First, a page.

C. Ola Landgren, MD, PhD, discusses what is next for chimeric antigen receptor T-cell therapy in the multiple myeloma landscape.
C. Ola Landgren, MD, PhD, chief of Myeloma Service and hematologic oncologist at Memorial Sloan Kettering Cancer Center, discusses what is next for chimeric antigen receptor (CAR) T-cell therapy in the multiple myeloma landscape.
Landgren thinks the field is about to reach its potential since there are several CAR T cells that are autologous; these are going after the same target, so remaining questions now include which agent be the winner or will there be room for multiple CAR T therapies? The upcoming data will show what is best for patients with multiple myeloma. It may depend on which therapy is easier to give, which could be given in the outpatient setting, and which is safer. He says if there is a difference in efficacy, that would also generate an answer as to which agent is best, but right now it is uncertain.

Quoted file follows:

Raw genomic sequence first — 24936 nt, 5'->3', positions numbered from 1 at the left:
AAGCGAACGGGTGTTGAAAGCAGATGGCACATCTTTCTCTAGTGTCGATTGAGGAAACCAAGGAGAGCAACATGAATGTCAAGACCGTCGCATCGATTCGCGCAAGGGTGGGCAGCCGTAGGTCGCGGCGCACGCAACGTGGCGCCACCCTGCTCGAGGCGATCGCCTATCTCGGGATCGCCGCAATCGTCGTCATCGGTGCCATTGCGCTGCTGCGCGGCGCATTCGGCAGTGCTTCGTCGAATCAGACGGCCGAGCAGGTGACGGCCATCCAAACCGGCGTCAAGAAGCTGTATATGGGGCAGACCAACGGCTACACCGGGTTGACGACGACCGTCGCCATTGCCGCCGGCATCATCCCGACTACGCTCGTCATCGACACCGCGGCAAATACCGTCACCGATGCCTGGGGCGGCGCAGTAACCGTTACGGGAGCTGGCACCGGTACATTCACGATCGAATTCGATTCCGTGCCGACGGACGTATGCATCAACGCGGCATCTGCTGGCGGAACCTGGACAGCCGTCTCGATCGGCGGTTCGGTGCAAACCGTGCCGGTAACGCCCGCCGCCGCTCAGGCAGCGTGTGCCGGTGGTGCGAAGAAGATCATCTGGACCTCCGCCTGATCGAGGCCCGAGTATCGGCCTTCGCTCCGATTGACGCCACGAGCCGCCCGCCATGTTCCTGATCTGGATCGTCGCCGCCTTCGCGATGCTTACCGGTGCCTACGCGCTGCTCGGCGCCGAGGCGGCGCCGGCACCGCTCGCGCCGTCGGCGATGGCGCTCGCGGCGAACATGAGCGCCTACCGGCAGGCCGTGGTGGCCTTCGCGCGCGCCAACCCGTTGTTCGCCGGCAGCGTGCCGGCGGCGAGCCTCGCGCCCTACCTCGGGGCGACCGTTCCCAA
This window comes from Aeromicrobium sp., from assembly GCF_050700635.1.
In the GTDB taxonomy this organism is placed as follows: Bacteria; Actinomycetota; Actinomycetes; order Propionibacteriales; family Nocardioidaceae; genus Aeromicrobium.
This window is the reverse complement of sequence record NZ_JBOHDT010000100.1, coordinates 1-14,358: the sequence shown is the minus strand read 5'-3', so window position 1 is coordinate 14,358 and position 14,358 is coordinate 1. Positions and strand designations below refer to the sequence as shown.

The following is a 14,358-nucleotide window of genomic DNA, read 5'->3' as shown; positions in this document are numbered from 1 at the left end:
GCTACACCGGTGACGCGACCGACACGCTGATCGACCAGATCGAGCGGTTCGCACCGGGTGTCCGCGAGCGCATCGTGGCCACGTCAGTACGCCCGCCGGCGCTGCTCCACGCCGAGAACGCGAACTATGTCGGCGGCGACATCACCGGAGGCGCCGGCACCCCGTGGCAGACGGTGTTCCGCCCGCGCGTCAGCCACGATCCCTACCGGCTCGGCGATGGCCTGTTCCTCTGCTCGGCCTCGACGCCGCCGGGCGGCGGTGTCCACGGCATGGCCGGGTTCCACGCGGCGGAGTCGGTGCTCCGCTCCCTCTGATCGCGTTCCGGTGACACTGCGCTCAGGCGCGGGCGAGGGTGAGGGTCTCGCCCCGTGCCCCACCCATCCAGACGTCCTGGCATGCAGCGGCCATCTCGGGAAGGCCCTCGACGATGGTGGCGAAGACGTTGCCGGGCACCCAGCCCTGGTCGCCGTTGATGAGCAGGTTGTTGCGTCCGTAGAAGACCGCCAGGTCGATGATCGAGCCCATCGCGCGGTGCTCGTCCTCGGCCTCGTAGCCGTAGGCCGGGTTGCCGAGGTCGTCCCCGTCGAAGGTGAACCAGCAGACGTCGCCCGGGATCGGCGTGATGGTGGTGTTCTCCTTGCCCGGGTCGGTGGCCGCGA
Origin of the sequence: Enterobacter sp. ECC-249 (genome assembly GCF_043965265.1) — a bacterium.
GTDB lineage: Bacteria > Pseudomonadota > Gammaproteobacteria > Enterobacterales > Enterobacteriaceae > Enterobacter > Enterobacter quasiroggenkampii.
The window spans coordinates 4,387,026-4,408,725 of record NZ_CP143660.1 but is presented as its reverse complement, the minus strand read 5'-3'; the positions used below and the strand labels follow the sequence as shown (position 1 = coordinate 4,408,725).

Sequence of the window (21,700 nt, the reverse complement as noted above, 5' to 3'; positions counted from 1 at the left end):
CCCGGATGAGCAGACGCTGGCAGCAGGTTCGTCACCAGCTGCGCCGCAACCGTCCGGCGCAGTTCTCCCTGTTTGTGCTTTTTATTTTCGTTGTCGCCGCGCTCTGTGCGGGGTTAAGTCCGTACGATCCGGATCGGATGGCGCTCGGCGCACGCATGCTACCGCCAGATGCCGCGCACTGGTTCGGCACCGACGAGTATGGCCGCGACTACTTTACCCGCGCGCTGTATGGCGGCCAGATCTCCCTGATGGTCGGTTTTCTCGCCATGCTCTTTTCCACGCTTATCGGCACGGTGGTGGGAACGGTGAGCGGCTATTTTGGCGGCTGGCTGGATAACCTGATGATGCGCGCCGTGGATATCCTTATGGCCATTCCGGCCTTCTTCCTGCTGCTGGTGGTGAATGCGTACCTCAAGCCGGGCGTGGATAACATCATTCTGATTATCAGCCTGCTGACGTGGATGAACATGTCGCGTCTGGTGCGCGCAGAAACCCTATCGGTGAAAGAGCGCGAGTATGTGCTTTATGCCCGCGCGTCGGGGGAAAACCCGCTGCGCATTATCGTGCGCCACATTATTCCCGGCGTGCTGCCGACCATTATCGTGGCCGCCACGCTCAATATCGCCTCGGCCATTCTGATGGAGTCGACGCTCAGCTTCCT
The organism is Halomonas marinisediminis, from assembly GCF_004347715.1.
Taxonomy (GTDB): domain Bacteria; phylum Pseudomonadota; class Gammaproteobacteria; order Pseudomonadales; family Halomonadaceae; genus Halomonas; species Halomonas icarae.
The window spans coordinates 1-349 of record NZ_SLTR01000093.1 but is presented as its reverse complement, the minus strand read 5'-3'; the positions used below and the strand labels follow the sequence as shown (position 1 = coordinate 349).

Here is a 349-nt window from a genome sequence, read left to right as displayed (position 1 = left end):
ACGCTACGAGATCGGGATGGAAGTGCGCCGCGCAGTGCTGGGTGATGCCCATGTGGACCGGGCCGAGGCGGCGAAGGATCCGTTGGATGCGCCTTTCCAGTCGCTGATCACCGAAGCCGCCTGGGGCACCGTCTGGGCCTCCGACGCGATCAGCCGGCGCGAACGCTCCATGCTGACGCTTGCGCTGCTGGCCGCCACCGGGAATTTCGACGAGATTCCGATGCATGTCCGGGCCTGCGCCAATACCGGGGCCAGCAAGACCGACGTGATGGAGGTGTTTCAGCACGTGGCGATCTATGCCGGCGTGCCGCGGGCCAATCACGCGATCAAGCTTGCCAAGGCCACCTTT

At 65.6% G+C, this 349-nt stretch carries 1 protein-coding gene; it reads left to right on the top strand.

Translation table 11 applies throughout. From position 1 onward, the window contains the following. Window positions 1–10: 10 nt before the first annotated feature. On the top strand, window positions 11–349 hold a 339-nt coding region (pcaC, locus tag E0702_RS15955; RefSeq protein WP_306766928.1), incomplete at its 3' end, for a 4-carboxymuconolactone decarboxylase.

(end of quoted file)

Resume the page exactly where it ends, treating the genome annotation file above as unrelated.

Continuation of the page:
There are also specific antibodies in development at the same time as these CAR T-cell therapies are being researched. For patients with multiple myeloma, there are many bi-specific antibodies being investigated. There are 5 to 10 of them right now that go after BCMA and CD3, and there are also tri-specific antibodies in development that have co-stimulatory domains, according to Landgren. CAR T cells and the bi-specific therapies are both quickly moving forward, as well as possible tri-specifics. He says the winner will be a combination, but the future will tell.